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Storage & Clustering Community Blog
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TonyGriffiths | 23 Apr 2014 | 0 comments

Veritas Storage Foundation and High Availability Solutions (SFHA) 6.0.5 is now available

For AIX , Solaris, Red Hat Enterprise Linux, SUSE Linux and HP-UX

SORT links are below:

Use SORT notifications to receive updates on new patches and documentation.

Cheers

Tony

Rank Product Release type Patch name Release date
         
1 Storage Foundation HA 6.0.1 Maintenance Release sfha-sol11_x64-6.0.5 2014-04-15
2 Storage Foundation HA 6.0.1 Maintenance Release ...
starflyfly | 17 Apr 2014 | 0 comments

You can now search  for 6.0.5 in SORT to access the following:

sfha-sol10_sparc-6.0.5

https://sort.symantec.com//patch/detail/8512

sfha-aix-6.0.5

https://sort.symantec.com/patch/detail/8506

sfha-sol11_sparc-6.0.5 

sfha-hpux1131-6.0.5   
 

starflyfly | 02 Apr 2014 | 0 comments

Inf 5.1sp1  document, we  can see suggest  turn off dmp_monitor_osevent  to  make  dmp co-work with powerpath.

According  engineer suggestion, This suggestion is also work for 6.0.1, 6.0.3.

TonyGriffiths | 18 Mar 2014 | 0 comments

Symantec has released a set of patches to provide support of SFHA6.1 on RHEL 6.5.

The patch is available on SORT

https://sort.symantec.com/patch/detail/8413

Refer to this technote for more information:

http://www.symantec.com/docs/TECH214987

cheers

tony

ccarrero | 03 Feb 2014 | 0 comments

Remove the Rust: Unlock DAS and go SAN-free white paper explains how Symantec and Intel can bring high availability to an all-DAS environment through intelligent software and hardware.

The attached deployment guide explains step by step how to easily achieve that implementation using Symantec Storage Foundation 6.1. This guide covers all the details needed, from configuring Infiniband and RDMA, deploying and configuring Flexible Storage Sharing, tune the Intel SSDs, configure File Systems and setup Fast Failover for Oracle.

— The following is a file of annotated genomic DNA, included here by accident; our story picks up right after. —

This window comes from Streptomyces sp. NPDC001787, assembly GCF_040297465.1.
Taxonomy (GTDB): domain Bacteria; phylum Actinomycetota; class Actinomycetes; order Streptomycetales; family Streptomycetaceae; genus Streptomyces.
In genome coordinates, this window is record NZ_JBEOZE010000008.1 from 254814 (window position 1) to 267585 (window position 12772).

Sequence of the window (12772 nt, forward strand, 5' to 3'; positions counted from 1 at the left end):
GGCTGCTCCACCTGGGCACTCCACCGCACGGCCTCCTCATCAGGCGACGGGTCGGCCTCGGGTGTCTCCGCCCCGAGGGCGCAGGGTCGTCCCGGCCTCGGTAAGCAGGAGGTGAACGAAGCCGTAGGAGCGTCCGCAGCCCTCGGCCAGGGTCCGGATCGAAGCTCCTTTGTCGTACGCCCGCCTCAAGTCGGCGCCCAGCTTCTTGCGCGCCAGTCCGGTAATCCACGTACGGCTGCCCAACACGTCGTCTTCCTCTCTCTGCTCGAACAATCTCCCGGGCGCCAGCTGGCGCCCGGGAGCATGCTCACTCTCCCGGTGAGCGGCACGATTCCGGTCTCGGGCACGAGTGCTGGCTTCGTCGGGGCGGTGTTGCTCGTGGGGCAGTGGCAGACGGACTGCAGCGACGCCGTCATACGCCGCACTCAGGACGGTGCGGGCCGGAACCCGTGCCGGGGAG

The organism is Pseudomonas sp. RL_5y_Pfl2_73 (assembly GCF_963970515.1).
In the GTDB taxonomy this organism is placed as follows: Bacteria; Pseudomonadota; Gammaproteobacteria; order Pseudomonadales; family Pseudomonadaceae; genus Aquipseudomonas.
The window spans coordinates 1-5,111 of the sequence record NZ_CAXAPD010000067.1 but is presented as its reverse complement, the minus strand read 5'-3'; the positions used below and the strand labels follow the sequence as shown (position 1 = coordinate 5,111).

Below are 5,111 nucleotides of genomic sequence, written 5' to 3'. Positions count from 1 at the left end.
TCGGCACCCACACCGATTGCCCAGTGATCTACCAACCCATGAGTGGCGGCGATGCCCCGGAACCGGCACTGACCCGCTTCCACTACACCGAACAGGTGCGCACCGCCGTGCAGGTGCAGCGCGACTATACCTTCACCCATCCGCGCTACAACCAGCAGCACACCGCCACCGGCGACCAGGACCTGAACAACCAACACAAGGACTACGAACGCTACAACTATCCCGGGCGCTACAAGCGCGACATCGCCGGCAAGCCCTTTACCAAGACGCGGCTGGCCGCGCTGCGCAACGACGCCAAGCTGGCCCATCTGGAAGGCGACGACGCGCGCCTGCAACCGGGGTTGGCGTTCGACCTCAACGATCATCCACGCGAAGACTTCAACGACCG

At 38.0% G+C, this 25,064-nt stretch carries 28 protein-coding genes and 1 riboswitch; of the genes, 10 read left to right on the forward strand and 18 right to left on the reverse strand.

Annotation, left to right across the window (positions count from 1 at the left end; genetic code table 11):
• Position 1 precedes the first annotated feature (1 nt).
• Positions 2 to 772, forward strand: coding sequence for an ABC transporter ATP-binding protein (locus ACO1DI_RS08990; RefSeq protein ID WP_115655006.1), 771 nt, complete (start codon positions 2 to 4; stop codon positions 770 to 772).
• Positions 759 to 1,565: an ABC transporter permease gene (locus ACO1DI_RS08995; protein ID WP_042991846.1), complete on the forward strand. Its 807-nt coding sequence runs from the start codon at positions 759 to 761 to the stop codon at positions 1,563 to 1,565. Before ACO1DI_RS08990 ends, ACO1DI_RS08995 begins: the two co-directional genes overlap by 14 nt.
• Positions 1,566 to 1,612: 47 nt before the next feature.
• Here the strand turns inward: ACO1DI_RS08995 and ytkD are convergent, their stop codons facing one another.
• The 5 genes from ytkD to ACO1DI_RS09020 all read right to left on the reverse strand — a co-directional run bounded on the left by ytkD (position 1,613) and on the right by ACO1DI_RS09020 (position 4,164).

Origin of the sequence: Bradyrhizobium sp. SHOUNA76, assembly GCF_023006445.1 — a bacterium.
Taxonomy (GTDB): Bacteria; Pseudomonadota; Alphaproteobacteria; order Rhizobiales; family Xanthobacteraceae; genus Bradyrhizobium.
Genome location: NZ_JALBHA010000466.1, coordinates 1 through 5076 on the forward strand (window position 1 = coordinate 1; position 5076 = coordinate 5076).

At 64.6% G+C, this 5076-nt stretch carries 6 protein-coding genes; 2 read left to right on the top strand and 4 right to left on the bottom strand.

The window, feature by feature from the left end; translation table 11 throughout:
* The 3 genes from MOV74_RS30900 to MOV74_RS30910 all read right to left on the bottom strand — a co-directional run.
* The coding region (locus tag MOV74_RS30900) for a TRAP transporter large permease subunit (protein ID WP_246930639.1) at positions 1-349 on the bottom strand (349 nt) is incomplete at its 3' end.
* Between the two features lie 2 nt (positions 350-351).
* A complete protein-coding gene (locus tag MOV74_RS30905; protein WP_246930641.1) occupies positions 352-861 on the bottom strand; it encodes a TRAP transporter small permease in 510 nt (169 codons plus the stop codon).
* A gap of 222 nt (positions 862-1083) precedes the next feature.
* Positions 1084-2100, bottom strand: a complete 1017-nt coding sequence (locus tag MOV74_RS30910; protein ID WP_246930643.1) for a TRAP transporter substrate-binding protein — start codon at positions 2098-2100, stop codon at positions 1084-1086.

figures.png

RyanJancaitis | 31 Jan 2014 | 0 comments

With the release of Symantec Storage Foundation 6.1, Symantec Cluster File System HA enables customers to take internal storage and "share" that storage across any node in the cluster with the Flexible Storage Sharing (FSS) feature. FSS drastically reduces the OPEX associated with setting up a multi-node environment while providing the same storage management and high availability functionality assocated with SFCFS, but across all-DAS infrastructures.

The advanced FSS technology when coupled with high peformance Solid-State Drives from Intel® combine to provide:

• 4X performance @ ~80% reduction in the cost of SAN

• 90%+ Oracle® Log Writer transactions at under 1 ms

• Full availability and redundancy of internal solid-state drives

See the attached whitepaper for more details on how Symantec and Intel can bring high performance and high availibility to an all-DAS environment through...

captain jack sparrow | 30 Dec 2013 | 1 comment

Ever wondered terminology of Number of 9's in SLA. See the actual downtime offered by multiple vendors in market.

Number of 9’s

Availability Percentage

Total Annual Downtime

2

99%

3 days, 15 hours

3

99.90%

8 hours, 45 minutes

4

99.99%

52 minutes, 34 seconds

5

99.999%

5 minutes, 15 seconds

Hope this helps understanding SLA 

TonyGriffiths | 23 Dec 2013 | 1 comment

Having used Storage Foundation for some time, I take for granted the interpreting of disk and volume sector sizes into a more human friendly format such as Gigabyte (GB) & Terabyte (TB).

Fundamentally disks/LUNs use a sector as the granular unit of transfer, typically this is 512 bytes on Solaris, Linux & AIX and 1024bytes on HP-UX. Whilst that is great for disks, it is not easy on the human eye i.e 1 TB = 2,147,483,648 sectors (assuming 512byte/sector) and it takes a little maths to do the conversion from sectors to GB or TB.

Like disks, the Volume Manager Component (VxVM) of Storage Foundation also uses sectors and in the early versions that is what you had work if displaying volume sizes in the CLI. Fortunatley in later releases, we have introduced human friendly formats in the commands to aid ease of use. Below are some examples from a Linux system showing how human friendly formats can be used in displaying volumes and disks with the CLI:

...